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What Are You Doing With Them Before Training Starts?

Nov 18, 2014

Posted by

Carla Cross

About Carla Cross, CRB, MA                           Read more

clockQuestion for you trainers: Your agent started in the business Tuesday. You have sent the agent through your orientation process, but your training program doesn’t start for another three weeks. What do you do? Well, here’s what NOT to do:

  • Tell them to ‘just see the inventory and get acquainted’ (they’ll think that’s the job description and some have been know to inspect the inventory for years before they would talk to a human being prospect!)
  • Give them your own activity sheet that you used upteen years ago--to keep them occupied
  • Give them nothing and see what happens—the other agents will probably keep them busy with administrative work (!)

Here are two truisms:

Number one: Only about one out of a hundred new agents is a ‘natural, talented’ salesperson, who will figure out how to prioritize activities on his/her own--and start them

Number two: In the absence of a precisely, well-thought out prioritized start-up activity plan, most salespeople will create a plan for a ‘slow start’; they’ll form hard-to-break bad habits, scheduling easy-to-do, low pay-off activities—because they’re easier and non-threatening

So, here’s what you have to do: Use a start-up plan that has the same priorities as the business plan you’re going to teach and coach them to during their training period. (You are going to start them with a proven start-up plan, aren’t you? And, you’re going to coach them into doing that plan until it becomes habit, 30-90 days, aren’t you?)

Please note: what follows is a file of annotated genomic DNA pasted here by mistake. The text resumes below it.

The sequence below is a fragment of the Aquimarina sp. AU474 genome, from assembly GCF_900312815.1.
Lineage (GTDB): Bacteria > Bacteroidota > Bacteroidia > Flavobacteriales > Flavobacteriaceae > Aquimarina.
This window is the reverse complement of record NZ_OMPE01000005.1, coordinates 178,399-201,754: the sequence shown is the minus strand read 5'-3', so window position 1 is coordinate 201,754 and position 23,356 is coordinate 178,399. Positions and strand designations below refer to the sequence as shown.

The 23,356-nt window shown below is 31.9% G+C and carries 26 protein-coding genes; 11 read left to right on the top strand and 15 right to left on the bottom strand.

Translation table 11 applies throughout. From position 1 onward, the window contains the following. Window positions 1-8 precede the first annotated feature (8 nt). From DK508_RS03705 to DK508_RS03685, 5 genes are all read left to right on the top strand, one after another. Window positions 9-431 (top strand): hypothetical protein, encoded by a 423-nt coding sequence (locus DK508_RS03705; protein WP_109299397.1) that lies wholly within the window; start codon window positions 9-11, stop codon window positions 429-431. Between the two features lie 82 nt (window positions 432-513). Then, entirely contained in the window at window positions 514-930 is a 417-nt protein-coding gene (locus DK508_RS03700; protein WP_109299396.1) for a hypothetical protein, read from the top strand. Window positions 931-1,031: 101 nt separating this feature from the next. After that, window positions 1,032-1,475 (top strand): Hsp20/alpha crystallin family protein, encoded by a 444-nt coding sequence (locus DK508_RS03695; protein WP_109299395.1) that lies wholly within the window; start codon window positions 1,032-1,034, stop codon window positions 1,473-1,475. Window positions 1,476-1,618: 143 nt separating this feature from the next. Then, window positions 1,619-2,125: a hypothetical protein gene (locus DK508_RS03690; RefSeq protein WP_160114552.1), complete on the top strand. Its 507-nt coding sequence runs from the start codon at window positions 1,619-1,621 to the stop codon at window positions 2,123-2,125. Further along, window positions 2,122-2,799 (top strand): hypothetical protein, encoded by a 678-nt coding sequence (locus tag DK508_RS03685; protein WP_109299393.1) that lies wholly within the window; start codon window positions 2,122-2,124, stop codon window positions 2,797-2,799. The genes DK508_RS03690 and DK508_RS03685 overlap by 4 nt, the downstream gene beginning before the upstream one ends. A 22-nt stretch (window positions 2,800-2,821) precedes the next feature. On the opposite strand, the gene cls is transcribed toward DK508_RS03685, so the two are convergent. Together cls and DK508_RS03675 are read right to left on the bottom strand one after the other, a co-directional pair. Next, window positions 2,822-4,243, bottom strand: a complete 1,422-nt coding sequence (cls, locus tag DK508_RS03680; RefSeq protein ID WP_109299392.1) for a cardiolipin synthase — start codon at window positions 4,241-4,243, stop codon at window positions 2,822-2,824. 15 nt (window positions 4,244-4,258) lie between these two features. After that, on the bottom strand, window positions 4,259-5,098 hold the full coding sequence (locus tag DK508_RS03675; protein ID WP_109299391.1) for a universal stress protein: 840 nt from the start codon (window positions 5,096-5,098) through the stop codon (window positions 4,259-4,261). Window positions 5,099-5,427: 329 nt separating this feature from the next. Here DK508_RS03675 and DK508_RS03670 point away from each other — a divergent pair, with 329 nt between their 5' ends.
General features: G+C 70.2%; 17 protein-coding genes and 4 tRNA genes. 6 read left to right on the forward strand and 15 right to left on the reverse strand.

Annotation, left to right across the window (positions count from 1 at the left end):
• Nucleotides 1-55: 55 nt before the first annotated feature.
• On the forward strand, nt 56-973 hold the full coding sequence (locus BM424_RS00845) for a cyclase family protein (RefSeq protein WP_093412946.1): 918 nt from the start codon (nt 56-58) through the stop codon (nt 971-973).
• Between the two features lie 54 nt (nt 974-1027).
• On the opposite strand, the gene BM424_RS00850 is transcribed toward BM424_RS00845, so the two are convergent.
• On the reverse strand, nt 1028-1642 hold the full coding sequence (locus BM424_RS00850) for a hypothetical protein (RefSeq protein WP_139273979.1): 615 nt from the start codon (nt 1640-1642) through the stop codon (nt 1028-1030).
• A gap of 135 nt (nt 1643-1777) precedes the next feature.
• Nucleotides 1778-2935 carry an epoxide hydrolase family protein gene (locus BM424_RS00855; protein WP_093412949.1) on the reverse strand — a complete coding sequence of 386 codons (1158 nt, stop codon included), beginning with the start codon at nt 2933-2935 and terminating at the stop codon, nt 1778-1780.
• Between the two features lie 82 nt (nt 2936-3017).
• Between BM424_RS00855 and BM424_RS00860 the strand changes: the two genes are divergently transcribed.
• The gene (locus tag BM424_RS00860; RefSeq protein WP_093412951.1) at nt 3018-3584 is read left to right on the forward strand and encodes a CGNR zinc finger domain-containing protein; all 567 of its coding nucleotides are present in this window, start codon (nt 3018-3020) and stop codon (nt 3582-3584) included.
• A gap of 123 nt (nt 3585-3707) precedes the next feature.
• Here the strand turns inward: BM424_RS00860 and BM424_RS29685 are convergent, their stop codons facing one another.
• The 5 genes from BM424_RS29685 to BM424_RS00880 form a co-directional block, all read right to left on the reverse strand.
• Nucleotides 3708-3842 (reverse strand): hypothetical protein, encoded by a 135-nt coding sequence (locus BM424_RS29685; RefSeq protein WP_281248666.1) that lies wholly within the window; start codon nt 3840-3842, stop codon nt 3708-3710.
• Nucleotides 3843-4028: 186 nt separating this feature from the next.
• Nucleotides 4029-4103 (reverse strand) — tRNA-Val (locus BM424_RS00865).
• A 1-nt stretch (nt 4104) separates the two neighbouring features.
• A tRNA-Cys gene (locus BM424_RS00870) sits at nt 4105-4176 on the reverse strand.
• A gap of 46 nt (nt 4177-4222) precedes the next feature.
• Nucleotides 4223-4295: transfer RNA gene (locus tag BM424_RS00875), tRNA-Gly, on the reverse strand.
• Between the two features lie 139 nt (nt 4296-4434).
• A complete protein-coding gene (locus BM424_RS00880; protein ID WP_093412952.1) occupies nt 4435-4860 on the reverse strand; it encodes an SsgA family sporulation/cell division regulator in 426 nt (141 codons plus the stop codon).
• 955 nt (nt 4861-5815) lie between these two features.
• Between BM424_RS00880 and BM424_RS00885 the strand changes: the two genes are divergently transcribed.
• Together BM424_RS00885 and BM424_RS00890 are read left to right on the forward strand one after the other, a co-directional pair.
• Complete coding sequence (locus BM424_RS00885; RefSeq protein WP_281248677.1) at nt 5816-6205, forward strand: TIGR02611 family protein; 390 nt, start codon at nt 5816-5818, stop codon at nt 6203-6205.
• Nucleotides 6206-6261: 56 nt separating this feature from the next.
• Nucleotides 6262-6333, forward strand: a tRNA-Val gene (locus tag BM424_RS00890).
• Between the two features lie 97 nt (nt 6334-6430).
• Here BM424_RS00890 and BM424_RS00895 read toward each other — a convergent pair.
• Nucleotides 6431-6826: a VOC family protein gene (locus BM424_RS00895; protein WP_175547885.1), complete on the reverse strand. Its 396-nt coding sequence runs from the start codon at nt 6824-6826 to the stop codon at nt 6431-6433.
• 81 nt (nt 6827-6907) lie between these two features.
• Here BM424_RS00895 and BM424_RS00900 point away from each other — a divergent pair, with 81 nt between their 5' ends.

Here’s what to look for in a preliminary-to-training activity plan:

  • It has the same priorities of business activities as your training start-up plan, so your agent ‘gets the picture’ of success from day one
  • It gives your agent meaningful
     
    activities to complete prior to starting your training program
  • It doesn’t require anyone in the office training that agent—until your training program starts
  • It forms the basis for first-day coaching, if you want it to
  • It takes advantage of your affiliates (mortgage, title, inspectors, etc.) who want to form relationships with your agents—to teach them the basics of the technical aspects of real estate

Sad truth: Most agents don’t start with a proven start-up plan, much less a preliminary pre-training activity plan. So, they go to training with no idea how to prioritize the information they’re getting—and make a meaningful, proven for dollars, start-up business plan.

Your job as a manager/trainer is to create—or choose—a preliminary plan, a start-up plan, and a training program that all present the agent’s job description in the same manner with the same priorities—so your agent has a clear road map on how to succeed every day. Doing so assures you have to hire less new agents to meet your recruiting goals, you’ll have more success that you can promote to recruit, and more real dollars will flow to your bottom lines—and theirs!

logoIt's All Done for You.......

Why try to re-invent the wheel? It would take you years and waste your time. Take a look at Up and Running in Real Estate. It combines a proven start-up plan, training, and coaching to get those newer agents started to production NOW--and keep them in the business. It frees you up to do what you do best--coaching and counseling agents--not teaching the basics for hours a day!!!!!